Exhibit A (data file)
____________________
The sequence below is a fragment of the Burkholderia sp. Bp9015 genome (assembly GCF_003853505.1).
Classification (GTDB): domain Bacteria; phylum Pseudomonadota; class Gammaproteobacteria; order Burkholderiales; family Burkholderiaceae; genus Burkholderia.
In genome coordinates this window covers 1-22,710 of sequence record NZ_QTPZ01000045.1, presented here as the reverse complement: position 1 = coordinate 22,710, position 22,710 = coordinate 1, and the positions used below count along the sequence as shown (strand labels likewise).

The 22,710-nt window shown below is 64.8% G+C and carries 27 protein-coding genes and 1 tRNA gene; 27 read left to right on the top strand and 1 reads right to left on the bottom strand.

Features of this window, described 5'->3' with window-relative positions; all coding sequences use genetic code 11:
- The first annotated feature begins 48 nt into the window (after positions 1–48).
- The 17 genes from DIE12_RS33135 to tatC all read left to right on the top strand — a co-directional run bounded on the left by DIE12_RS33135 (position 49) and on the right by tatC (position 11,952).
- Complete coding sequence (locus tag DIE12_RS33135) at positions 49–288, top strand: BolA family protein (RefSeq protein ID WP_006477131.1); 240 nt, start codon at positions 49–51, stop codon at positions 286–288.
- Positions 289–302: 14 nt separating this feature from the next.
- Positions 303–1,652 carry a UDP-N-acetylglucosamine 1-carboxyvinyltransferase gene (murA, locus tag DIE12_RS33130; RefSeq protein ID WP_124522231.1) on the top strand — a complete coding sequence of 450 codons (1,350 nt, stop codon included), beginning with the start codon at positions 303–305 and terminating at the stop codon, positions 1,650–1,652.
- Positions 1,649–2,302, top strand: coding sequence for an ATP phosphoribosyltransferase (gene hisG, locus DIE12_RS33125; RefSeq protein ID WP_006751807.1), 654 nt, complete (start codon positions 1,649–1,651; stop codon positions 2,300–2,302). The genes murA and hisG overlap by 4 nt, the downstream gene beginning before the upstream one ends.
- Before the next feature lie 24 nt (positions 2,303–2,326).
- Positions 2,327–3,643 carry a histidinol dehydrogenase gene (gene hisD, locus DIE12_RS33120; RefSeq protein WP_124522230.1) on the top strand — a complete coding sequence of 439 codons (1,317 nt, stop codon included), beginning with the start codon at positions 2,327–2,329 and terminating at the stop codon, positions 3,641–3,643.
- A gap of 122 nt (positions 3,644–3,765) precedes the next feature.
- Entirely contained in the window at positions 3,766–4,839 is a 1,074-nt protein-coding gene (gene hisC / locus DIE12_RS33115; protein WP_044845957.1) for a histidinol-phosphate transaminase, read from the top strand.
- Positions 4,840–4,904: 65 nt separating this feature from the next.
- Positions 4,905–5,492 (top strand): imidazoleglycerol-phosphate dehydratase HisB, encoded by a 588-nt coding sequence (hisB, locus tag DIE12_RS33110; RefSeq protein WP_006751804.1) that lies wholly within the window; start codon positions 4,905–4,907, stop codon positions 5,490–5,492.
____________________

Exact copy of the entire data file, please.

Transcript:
The sequence below is a fragment of the Burkholderia sp. Bp9015 genome (assembly GCF_003853505.1).
Classification (GTDB): domain Bacteria; phylum Pseudomonadota; class Gammaproteobacteria; order Burkholderiales; family Burkholderiaceae; genus Burkholderia.
In genome coordinates this window covers 1-22,710 of sequence record NZ_QTPZ01000045.1, presented here as the reverse complement: position 1 = coordinate 22,710, position 22,710 = coordinate 1, and the positions used below count along the sequence as shown (strand labels likewise).

The 22,710-nt window shown below is 64.8% G+C and carries 27 protein-coding genes and 1 tRNA gene; 27 read left to right on the top strand and 1 reads right to left on the bottom strand.

Features of this window, described 5'->3' with window-relative positions; all coding sequences use genetic code 11:
- The first annotated feature begins 48 nt into the window (after positions 1–48).
- The 17 genes from DIE12_RS33135 to tatC all read left to right on the top strand — a co-directional run bounded on the left by DIE12_RS33135 (position 49) and on the right by tatC (position 11,952).
- Complete coding sequence (locus tag DIE12_RS33135) at positions 49–288, top strand: BolA family protein (RefSeq protein ID WP_006477131.1); 240 nt, start codon at positions 49–51, stop codon at positions 286–288.
- Positions 289–302: 14 nt separating this feature from the next.
- Positions 303–1,652 carry a UDP-N-acetylglucosamine 1-carboxyvinyltransferase gene (murA, locus tag DIE12_RS33130; RefSeq protein ID WP_124522231.1) on the top strand — a complete coding sequence of 450 codons (1,350 nt, stop codon included), beginning with the start codon at positions 303–305 and terminating at the stop codon, positions 1,650–1,652.
- Positions 1,649–2,302, top strand: coding sequence for an ATP phosphoribosyltransferase (gene hisG, locus DIE12_RS33125; RefSeq protein ID WP_006751807.1), 654 nt, complete (start codon positions 1,649–1,651; stop codon positions 2,300–2,302). The genes murA and hisG overlap by 4 nt, the downstream gene beginning before the upstream one ends.
- Before the next feature lie 24 nt (positions 2,303–2,326).
- Positions 2,327–3,643 carry a histidinol dehydrogenase gene (gene hisD, locus DIE12_RS33120; RefSeq protein WP_124522230.1) on the top strand — a complete coding sequence of 439 codons (1,317 nt, stop codon included), beginning with the start codon at positions 2,327–2,329 and terminating at the stop codon, positions 3,641–3,643.
- A gap of 122 nt (positions 3,644–3,765) precedes the next feature.
- Entirely contained in the window at positions 3,766–4,839 is a 1,074-nt protein-coding gene (gene hisC / locus DIE12_RS33115; protein WP_044845957.1) for a histidinol-phosphate transaminase, read from the top strand.
- Positions 4,840–4,904: 65 nt separating this feature from the next.
- Positions 4,905–5,492 (top strand): imidazoleglycerol-phosphate dehydratase HisB, encoded by a 588-nt coding sequence (hisB, locus tag DIE12_RS33110; RefSeq protein WP_006751804.1) that lies wholly within the window; start codon positions 4,905–4,907, stop codon positions 5,490–5,492.